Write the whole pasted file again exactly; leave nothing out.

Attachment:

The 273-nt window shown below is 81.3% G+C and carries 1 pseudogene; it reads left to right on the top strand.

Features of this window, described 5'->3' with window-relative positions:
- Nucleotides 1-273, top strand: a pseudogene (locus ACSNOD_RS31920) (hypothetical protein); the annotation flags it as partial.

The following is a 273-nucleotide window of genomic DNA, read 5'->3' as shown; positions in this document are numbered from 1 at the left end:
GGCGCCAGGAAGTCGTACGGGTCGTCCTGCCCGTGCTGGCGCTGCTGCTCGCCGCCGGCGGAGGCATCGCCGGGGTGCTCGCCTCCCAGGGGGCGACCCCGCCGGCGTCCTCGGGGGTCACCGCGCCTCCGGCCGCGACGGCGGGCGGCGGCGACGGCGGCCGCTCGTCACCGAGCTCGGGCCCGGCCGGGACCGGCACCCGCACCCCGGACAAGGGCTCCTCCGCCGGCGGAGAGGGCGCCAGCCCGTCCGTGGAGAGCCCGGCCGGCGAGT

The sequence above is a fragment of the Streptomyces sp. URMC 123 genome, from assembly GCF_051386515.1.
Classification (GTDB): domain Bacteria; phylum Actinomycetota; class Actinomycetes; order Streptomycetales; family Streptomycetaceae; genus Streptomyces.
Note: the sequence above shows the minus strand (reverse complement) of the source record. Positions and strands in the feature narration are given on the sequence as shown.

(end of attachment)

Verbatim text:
The 273-nt window shown below is 81.3% G+C and carries 1 pseudogene; it reads left to right on the top strand.

Features of this window, described 5'->3' with window-relative positions:
- Nucleotides 1-273, top strand: a pseudogene (locus ACSNOD_RS31920) (hypothetical protein); the annotation flags it as partial.

The following is a 273-nucleotide window of genomic DNA, read 5'->3' as shown; positions in this document are numbered from 1 at the left end:
GGCGCCAGGAAGTCGTACGGGTCGTCCTGCCCGTGCTGGCGCTGCTGCTCGCCGCCGGCGGAGGCATCGCCGGGGTGCTCGCCTCCCAGGGGGCGACCCCGCCGGCGTCCTCGGGGGTCACCGCGCCTCCGGCCGCGACGGCGGGCGGCGGCGACGGCGGCCGCTCGTCACCGAGCTCGGGCCCGGCCGGGACCGGCACCCGCACCCCGGACAAGGGCTCCTCCGCCGGCGGAGAGGGCGCCAGCCCGTCCGTGGAGAGCCCGGCCGGCGAGT

The sequence above is a fragment of the Streptomyces sp. URMC 123 genome, from assembly GCF_051386515.1.
Classification (GTDB): domain Bacteria; phylum Actinomycetota; class Actinomycetes; order Streptomycetales; family Streptomycetaceae; genus Streptomyces.
Note: the sequence above shows the minus strand (reverse complement) of the source record. Positions and strands in the feature narration are given on the sequence as shown.